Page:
Bardon profit held back by slump in US sales: Results of quarrying group disappoint despite recovery at home

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SLUMPING North American sales have contributed to disappointing interim profits from Bardon, the quarrying group, in the six months to June. The shares, which peaked at 142p in 1989, closed 1.5p lower at 43.5p.

The mid-Atlantic operations, acquired at the time of the 1991 merger with Evered, were hit by very bad weather in the first quarter. Spending on roads around Washington DC, the area served by its quarries, was also flat, wiping out the benefit of slightly higher volumes and prices.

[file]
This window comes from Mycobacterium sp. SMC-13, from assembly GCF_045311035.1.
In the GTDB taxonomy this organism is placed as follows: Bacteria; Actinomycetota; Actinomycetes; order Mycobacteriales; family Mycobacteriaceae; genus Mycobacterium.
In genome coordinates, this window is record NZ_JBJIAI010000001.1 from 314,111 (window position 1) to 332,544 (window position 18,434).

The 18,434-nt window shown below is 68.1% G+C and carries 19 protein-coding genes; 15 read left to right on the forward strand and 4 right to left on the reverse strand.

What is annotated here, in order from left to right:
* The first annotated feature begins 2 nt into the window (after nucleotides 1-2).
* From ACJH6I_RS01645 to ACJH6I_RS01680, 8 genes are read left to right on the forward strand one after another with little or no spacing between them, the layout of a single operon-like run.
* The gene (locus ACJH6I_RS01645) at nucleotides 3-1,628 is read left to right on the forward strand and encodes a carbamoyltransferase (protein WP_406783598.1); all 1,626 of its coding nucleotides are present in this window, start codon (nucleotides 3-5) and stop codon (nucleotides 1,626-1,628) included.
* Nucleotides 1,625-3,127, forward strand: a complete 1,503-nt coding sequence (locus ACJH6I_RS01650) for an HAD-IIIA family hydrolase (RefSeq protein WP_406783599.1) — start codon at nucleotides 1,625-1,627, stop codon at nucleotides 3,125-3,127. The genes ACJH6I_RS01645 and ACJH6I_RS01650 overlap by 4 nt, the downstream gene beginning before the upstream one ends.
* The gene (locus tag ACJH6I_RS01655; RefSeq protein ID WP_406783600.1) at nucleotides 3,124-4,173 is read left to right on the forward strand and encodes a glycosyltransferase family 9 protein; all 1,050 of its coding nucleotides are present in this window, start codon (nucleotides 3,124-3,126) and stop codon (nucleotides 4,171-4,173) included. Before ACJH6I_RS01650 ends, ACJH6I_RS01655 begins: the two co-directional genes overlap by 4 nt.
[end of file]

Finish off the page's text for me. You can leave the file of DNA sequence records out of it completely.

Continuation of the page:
The US disappointment, which led to the departure of the US operations chief executive, Stuart Lamb, meant operating profits rose only from pounds 9.2m to pounds 10.1m despite recovery in Britain.

Pre-tax profits were pounds 2.1m compared with a pounds 59.5m loss last year, when a pounds 60m provision was taken against the value of Bardon's marine dredging operation.

The dividend was maintained at 0.8p despite being uncovered by a 0.1p loss per share (16.2p loss).

Peter Tom, chief executive, said he had been surprised by the strength of the British construction recovery, with higher volumes of all products in Bardon's English markets. Scotland remained disappointing.

The dredging operation, which Bardon put on the market to reduce debts last year, was no longer for sale. Shipments to the buoyant London market rose 17 per cent, partly thanks to the start of work on the Jubilee Line extension. Sales to Europe were 9 per cent lower and prices stayed depressed.